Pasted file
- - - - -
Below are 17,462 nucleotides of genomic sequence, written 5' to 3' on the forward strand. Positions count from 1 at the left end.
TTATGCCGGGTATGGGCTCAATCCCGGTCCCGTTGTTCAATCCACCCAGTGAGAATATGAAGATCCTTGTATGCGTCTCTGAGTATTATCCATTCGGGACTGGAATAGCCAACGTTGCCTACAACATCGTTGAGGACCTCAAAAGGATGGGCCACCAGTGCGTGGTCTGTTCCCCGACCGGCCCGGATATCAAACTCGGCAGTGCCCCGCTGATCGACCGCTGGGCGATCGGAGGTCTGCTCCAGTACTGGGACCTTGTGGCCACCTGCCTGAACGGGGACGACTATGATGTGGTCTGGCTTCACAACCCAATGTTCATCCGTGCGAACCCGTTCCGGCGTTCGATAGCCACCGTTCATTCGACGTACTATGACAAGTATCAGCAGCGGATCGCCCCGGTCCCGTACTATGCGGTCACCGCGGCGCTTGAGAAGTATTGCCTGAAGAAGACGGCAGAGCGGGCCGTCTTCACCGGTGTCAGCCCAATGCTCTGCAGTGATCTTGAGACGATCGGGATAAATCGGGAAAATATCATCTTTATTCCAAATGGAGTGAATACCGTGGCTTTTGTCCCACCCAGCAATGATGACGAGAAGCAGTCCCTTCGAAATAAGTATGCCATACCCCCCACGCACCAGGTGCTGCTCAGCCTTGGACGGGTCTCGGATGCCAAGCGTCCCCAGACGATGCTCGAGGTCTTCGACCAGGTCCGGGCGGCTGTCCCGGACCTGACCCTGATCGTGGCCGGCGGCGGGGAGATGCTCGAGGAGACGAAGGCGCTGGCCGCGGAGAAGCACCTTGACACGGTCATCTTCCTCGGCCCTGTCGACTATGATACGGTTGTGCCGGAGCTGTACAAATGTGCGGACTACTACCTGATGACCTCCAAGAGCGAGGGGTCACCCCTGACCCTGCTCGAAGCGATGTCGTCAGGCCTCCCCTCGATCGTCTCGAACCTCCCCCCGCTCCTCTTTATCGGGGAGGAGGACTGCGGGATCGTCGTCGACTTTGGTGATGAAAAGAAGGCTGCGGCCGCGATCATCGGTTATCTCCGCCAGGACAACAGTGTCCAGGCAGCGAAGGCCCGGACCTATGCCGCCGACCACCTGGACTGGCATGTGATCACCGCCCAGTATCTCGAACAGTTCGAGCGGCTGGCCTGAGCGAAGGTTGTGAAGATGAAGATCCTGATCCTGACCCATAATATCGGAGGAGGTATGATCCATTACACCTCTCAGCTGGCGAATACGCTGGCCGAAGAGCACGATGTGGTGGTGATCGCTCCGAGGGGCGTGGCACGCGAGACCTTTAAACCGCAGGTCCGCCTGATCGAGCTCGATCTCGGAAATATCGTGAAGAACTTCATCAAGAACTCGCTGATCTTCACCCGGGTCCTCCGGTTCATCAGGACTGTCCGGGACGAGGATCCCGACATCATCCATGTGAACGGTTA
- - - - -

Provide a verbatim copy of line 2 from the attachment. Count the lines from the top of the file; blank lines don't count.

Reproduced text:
TTATGCCGGGTATGGGCTCAATCCCGGTCCCGTTGTTCAATCCACCCAGTGAGAATATGAAGATCCTTGTATGCGTCTCTGAGTATTATCCATTCGGGACTGGAATAGCCAACGTTGCCTACAACATCGTTGAGGACCTCAAAAGGATGGGCCACCAGTGCGTGGTCTGTTCCCCGACCGGCCCGGATATCAAACTCGGCAGTGCCCCGCTGATCGACCGCTGGGCGATCGGAGGTCTGCTCCAGTACTGGGACCTTGTGGCCACCTGCCTGAACGGGGACGACTATGATGTGGTCTGGCTTCACAACCCAATGTTCATCCGTGCGAACCCGTTCCGGCGTTCGATAGCCACCGTTCATTCGACGTACTATGACAAGTATCAGCAGCGGATCGCCCCGGTCCCGTACTATGCGGTCACCGCGGCGCTTGAGAAGTATTGCCTGAAGAAGACGGCAGAGCGGGCCGTCTTCACCGGTGTCAGCCCAATGCTCTGCAGTGATCTTGAGACGATCGGGATAAATCGGGAAAATATCATCTTTATTCCAAATGGAGTGAATACCGTGGCTTTTGTCCCACCCAGCAATGATGACGAGAAGCAGTCCCTTCGAAATAAGTATGCCATACCCCCCACGCACCAGGTGCTGCTCAGCCTTGGACGGGTCTCGGATGCCAAGCGTCCCCAGACGATGCTCGAGGTCTTCGACCAGGTCCGGGCGGCTGTCCCGGACCTGACCCTGATCGTGGCCGGCGGCGGGGAGATGCTCGAGGAGACGAAGGCGCTGGCCGCGGAGAAGCACCTTGACACGGTCATCTTCCTCGGCCCTGTCGACTATGATACGGTTGTGCCGGAGCTGTACAAATGTGCGGACTACTACCTGATGACCTCCAAGAGCGAGGGGTCACCCCTGACCCTGCTCGAAGCGATGTCGTCAGGCCTCCCCTCGATCGTCTCGAACCTCCCCCCGCTCCTCTTTATCGGGGAGGAGGACTGCGGGATCGTCGTCGACTTTGGTGATGAAAAGAAGGCTGCGGCCGCGATCATCGGTTATCTCCGCCAGGACAACAGTGTCCAGGCAGCGAAGGCCCGGACCTATGCCGCCGACCACCTGGACTGGCATGTGATCACCGCCCAGTATCTCGAACAGTTCGAGCGGCTGGCCTGAGCGAAGGTTGTGAAGATGAAGATCCTGATCCTGACCCATAATATCGGAGGAGGTATGATCCATTACACCTCTCAGCTGGCGAATACGCTGGCCGAAGAGCACGATGTGGTGGTGATCGCTCCGAGGGGCGTGGCACGCGAGACCTTTAAACCGCAGGTCCGCCTGATCGAGCTCGATCTCGGAAATATCGTGAAGAACTTCATCAAGAACTCGCTGATCTTCACCCGGGTCCTCCGGTTCATCAGGACTGTCCGGGACGAGGATCCCGACATCATCCATGTGAACGGTTA